Here’s a little bit of good news about coronavirus in Alaska: If you need to be tested, it’s likely free.
The Alaska Division of Insurance is barring the companies it regulates from charging people for COVID-19-related testing, as long as it’s medically necessary. It’s also asked that companies waive any payments for the office visit associated with testing.
Alaska’s health department has been doing all the state’s testing free of charge, but private testing providers are starting to ramp up to ease a supply crunch.
“We want people, certainly, if they are presenting symptoms to be able to go to their physician or their provider and not have to worry about the cost-sharing,” said Lori Wing-Heier, Alaska’s insurance director.
Wing-Heier’s division has also asked insurers to allow members to get early refills of their prescriptions, in case they’re required to isolate themselves at home.
About 50,000 people are in plans impacted by the directives — those who get their insurance through the individual marketplace or a small group plan. If your plan is through a large employer, a public agency or a union, Wing-Heier recommends asking your insurer for details about testing costs.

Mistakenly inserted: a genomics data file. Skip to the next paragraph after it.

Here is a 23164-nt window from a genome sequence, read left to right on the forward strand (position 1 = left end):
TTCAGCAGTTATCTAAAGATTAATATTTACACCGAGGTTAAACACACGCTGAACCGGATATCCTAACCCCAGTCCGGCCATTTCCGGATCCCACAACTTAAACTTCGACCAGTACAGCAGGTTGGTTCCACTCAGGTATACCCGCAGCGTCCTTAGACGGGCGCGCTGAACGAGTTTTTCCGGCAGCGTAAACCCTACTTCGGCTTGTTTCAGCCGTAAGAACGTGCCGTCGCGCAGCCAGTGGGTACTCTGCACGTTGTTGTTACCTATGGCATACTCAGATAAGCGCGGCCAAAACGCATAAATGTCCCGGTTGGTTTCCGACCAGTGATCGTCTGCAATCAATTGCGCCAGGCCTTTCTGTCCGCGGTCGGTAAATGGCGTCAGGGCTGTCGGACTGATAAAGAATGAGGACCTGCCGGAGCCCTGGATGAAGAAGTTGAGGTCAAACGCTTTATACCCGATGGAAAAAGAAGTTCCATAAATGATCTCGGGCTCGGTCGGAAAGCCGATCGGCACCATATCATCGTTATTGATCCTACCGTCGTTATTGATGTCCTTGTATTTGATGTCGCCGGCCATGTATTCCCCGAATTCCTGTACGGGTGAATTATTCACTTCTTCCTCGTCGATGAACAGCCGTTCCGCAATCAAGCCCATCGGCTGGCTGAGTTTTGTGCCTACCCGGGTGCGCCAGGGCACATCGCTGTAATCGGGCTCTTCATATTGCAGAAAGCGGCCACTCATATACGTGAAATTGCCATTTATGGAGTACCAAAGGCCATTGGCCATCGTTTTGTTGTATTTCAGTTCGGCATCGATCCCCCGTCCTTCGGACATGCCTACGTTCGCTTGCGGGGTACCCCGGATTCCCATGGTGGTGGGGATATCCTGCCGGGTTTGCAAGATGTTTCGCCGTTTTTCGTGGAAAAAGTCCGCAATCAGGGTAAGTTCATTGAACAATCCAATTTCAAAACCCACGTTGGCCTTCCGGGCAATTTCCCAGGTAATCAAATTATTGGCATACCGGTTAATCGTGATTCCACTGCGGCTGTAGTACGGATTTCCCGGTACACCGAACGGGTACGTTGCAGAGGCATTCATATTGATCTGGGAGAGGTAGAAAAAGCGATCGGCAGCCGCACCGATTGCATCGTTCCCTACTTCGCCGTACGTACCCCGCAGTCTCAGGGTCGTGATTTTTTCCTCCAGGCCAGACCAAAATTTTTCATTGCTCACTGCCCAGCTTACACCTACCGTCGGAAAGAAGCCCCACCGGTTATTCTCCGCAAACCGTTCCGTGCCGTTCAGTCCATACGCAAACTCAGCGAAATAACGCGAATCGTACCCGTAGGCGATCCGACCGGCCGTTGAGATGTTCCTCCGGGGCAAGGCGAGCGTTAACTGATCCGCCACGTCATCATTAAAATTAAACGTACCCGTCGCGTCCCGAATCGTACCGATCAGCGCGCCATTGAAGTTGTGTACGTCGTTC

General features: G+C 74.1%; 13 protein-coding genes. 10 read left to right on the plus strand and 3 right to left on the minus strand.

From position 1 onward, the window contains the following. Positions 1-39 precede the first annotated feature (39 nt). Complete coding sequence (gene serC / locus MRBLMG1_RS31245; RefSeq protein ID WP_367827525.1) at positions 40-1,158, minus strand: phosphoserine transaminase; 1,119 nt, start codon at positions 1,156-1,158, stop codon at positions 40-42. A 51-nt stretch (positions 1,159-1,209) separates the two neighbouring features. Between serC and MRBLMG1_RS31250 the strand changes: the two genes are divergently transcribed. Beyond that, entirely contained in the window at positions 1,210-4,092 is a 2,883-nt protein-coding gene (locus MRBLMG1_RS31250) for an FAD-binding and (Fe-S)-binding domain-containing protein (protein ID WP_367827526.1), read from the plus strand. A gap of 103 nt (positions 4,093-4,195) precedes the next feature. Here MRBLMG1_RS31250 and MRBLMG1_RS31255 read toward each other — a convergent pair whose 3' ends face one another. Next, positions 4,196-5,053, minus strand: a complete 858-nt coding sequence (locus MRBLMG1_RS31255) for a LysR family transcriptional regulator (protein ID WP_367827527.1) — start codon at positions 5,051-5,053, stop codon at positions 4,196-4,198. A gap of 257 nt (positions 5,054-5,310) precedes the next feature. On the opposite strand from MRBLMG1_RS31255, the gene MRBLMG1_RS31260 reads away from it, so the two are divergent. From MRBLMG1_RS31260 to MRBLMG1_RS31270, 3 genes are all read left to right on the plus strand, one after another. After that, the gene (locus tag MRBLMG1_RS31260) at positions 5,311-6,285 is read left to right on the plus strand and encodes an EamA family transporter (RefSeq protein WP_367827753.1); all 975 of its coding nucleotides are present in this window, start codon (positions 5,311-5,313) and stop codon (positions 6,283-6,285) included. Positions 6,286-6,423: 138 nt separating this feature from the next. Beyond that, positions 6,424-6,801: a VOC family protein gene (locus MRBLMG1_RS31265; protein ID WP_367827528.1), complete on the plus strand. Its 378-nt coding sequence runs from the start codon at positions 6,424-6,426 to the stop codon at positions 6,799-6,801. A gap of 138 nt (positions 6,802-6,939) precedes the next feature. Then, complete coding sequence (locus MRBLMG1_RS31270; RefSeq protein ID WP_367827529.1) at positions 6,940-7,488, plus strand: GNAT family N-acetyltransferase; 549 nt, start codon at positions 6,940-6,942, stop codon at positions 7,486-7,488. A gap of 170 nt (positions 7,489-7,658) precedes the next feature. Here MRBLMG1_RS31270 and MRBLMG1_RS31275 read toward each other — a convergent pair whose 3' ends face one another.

At the White House on Tuesday, Vice President Mike Pence said the leaders of major national insurance companies have also agreed to not charge for testing.
At least two of Alaska’s private insurers, Premera Blue Cross Blue Shield and Moda Health, say they’re complying with the state’s order to provide free testing. They’re also following the recommendation that fees for office visits be waived.
“We don’t want to have any barriers to access for testing or any other related expenses to get in the way of people getting tested and treated for this,” said Jim Grazko, the top Alaska executive at Premera, which has about 150,000 members in the state.
Grazko spoke from his home office in the Seattle area, as Premera employees try to avoid infection amid more than 100 diagnosed coronavirus cases in the region.
The free coverage applies to both in- and out-of-network providers, Grazko says.